Yvon Chouinard, world-class mountaineer, diehard surfer, obsessive fly
fisher -- oh yes, and founder and owner of Patagonia -- is as famous for
his brio and gutsy outdoorsmanship as he is for his visionary business
strategy. A Maine-born blacksmith, Chouinard has built Patagonia, a
purveyor of top-quality outdoor goods, into a $230 million company
without taking it public. Now in his mid 60s, he has for decades
maintained a tireless my-way-or-the-highway attitude toward corporate
America that has helped him nudge both colleagues and competitors in the
direction of sustainability.
Patagonia was the first major retail
company to switch all its cotton clothing over to organic, the first to
make fleece from recycled soda-pop bottles, and the first to pledge 1
percent of its annual sales to grassroots environmental organizations.
It has since touched off a trend that has big-name brands such as the
Gap, Levi's, Nike, and Timberland incorporating organic materials into
their products and taking steps to minimize environmental harm. Of
course, Patagonia is not entirely free of environmental fault. For one,
the multinational company does much of its manufacturing overseas, and
therefore must burn a fair amount of fuel to transport its materials and
products around the globe.
Yvon contemplates the fate of the
planet.(Photo: Courtesy of Rick Ridgeway.)
But in the past several months, Patagonia has scored another notable
first -- launching the half-a-million-dollar Vote the Environment
project to rally outdoor enthusiasts to the polls on Nov. 2. Chouinard
spoke with Grist from his Patagonia headquarters in Ventura, Calif.,
about the presidential campaign, the challenges of pushing a business
toward sustainability, why he's more powerful than Bill Ford, and
whether the planet is toast.
Q: What motivated you to launch
Patagonia's Vote the Environment campaign?
A: Well, I was talking to Jesus last
night [laughter] and He told me that everybody's got it all wrong --
that He really doesn't want us to drill in the Arctic National Wildlife
Refuge for oil, that we're screwing everything up and we need to live a
more examined life.
Q: You've got a direct
line to Jesus! What else did He say?
A: Well, He doesn't talk to me very often
-- He was pretty brief.
You know, I'm just so disappointed that there's nobody talking about the
environment. Even though the Pentagon itself has come out and said that
one of the biggest threats to American security is global warming. You
listen to these [presidential] debates -- they're so stupid they're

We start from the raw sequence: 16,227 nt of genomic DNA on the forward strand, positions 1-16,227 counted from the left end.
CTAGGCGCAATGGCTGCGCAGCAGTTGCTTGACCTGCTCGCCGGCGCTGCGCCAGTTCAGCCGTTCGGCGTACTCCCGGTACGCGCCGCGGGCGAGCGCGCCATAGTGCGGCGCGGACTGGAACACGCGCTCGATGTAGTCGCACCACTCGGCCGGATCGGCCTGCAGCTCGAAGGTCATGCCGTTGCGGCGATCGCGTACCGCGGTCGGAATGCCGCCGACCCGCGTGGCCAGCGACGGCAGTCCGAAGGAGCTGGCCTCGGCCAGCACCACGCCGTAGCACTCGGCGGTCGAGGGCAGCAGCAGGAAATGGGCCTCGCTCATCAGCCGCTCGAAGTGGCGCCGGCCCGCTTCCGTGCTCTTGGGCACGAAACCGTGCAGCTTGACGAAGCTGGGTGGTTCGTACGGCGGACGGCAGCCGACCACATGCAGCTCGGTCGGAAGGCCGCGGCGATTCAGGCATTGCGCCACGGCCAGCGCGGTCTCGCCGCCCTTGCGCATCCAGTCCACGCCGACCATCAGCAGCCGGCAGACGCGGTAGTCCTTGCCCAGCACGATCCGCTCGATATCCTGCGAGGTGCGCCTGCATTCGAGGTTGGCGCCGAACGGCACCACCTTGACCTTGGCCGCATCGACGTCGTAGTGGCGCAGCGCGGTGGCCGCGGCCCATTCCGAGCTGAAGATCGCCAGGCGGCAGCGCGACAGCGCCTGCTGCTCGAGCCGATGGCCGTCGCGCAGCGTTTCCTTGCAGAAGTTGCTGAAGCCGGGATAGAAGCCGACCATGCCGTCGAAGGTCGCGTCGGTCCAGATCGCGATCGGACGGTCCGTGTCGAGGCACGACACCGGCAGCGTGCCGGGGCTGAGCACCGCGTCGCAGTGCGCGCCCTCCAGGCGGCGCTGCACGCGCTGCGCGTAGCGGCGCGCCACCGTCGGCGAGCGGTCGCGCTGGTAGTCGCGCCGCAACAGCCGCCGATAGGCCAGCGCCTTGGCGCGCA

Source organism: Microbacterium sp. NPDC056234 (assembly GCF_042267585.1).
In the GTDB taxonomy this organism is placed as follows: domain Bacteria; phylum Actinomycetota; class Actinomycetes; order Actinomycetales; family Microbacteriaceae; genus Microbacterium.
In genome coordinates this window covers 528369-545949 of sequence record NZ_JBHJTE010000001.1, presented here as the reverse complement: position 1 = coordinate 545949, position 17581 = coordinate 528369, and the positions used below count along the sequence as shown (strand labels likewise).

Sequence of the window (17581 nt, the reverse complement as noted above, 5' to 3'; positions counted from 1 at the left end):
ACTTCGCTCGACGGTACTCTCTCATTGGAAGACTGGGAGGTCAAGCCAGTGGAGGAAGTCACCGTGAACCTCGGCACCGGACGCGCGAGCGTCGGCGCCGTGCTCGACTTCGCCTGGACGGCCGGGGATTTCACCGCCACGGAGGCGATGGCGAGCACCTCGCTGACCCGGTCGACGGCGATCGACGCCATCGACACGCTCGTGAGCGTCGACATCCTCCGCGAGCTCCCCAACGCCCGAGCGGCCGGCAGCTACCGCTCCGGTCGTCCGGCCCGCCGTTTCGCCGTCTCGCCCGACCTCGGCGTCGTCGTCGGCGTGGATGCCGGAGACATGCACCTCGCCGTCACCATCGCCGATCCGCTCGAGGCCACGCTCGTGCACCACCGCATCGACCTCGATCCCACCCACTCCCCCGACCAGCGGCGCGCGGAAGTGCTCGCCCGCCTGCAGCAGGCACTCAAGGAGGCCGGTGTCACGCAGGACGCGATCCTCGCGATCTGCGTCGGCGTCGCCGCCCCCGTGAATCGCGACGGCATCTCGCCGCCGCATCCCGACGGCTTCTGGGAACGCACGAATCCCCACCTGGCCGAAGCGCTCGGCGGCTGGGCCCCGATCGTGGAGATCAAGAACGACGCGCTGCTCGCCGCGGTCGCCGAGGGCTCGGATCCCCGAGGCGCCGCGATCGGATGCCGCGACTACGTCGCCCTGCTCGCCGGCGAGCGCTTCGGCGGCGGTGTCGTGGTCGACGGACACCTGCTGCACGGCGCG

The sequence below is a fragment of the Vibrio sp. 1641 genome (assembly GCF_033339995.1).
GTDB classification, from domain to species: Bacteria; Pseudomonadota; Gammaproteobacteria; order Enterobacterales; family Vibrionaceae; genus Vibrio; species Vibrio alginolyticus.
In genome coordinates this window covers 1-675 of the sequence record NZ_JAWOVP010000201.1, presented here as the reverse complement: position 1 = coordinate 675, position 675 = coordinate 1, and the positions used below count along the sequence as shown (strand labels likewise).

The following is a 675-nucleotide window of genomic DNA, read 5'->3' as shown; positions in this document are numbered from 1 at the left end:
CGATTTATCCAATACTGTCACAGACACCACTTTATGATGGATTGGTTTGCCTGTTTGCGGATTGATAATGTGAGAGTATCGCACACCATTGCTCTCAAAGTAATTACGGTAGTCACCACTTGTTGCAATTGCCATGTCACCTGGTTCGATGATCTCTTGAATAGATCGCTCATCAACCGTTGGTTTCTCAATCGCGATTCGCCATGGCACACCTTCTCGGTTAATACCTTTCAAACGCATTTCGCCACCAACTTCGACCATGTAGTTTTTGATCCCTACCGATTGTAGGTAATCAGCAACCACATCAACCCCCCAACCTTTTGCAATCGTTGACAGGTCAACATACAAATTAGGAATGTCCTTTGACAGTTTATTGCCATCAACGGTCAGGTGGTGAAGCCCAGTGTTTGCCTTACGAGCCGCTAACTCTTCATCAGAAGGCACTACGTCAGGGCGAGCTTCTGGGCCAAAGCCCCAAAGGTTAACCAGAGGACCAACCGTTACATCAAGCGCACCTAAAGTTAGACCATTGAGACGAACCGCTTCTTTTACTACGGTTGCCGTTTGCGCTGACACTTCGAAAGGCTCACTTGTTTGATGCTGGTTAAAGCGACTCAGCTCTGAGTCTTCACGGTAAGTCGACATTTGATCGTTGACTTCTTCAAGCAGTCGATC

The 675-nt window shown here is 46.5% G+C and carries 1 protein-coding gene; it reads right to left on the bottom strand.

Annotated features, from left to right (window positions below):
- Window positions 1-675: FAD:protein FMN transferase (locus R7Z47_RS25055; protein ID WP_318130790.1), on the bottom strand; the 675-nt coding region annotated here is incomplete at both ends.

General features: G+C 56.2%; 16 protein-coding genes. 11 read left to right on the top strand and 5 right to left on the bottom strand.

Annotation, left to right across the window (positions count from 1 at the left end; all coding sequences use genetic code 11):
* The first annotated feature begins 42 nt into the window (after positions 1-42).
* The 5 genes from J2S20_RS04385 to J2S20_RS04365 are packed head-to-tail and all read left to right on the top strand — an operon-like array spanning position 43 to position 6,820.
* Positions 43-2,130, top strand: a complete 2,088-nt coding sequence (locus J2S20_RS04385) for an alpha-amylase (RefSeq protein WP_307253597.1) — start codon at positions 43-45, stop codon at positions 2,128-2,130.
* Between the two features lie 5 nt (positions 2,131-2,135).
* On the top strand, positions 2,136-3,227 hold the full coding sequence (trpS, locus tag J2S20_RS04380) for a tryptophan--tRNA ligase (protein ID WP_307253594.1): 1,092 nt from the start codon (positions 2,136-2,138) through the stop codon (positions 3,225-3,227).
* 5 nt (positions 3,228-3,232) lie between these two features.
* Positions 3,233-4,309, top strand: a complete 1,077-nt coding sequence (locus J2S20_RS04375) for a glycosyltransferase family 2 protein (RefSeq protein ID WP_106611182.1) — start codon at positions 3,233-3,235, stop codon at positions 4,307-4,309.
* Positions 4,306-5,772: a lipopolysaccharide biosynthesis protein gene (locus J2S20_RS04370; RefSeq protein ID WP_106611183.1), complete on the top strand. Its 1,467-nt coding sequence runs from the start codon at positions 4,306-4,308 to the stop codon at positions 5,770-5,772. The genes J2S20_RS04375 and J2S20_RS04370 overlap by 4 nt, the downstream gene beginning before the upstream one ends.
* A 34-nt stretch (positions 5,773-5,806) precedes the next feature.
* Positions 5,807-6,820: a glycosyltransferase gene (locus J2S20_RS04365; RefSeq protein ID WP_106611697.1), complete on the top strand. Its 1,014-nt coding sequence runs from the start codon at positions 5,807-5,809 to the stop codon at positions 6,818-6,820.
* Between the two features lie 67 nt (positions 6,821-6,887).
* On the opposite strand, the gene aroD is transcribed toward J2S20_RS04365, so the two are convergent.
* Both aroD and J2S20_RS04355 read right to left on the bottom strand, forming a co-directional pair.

unbelievable. The questions are stupid and the answers are stupid and
nobody's talking about the massive environmental problems we're facing,
whether it's Bush or Kerry. It's a sad deal. I want the environment to
be a much bigger part of the political process. It only occupies 5
percent of the political agenda. Five percent! And to me it really is
the bottom line.
Q: Let's get back to the details of the
Vote the Environment campaign. I know the mission is to inspire outdoor
enthusiasts to get out there and vote. How are you recruiting voters?
A: We're helping voters register online and
at our retail stores and asking them to make the environment their No. 1
priority. We're not telling anybody how to vote.
A Vote the Environment ad. (Image:
Q: Why aren't you calling it the Vote
Against Bush campaign, given that Bush is widely criticized as having
the worst environmental record in history while Kerry's environmental
record is widely applauded?
A: Legally we can't -- corporations are
supposed to stay out of the endorsement game. And for me, all that
matters is really to tell people to look at each candidate's
environmental record and decide for themselves.
Q: Can you talk about your own opinions
about the candidates?
A: Not in this context -- I'm a
representative of Patagonia. They'll nail me. [Laughter.]
Q: But if anyone took even one minute
to try and figure out which presidential candidate represents the
environmental vote, it would be obvious who that is, wouldn't it?
A: Yes, but it's not just the presidential
candidates -- there are a lot of people who are running for Congress and
the Senate and city council races and all kinds of stuff. And I'm saying
look at their environmental records because it's more important than
anything else they say or do.
Q: More important than the war,
health care, education, everything?
A: Yes, in that it's deeply connected to
almost every one of those issues. I'm sick and tired of a society -- I'm
not talking about politics, I'm talking about a society -- that is only
dealing with symptoms of a problem and not the root cause. Our
health-care problems are deeply connected to the environment. Consider
breast cancer -- you've got one in eight American women who are going to
get breast cancer, that's up from one out of 30 right after World War
II, so there's got to be an environmental cause to it. And yet only 3
percent of cancer research funding goes to trying to find the
environmental causes. They're trying to find treatments so they can make
money off of it. The same thing goes for our so-called War on Terror.
We're not looking at the root cause of our conflict with the Middle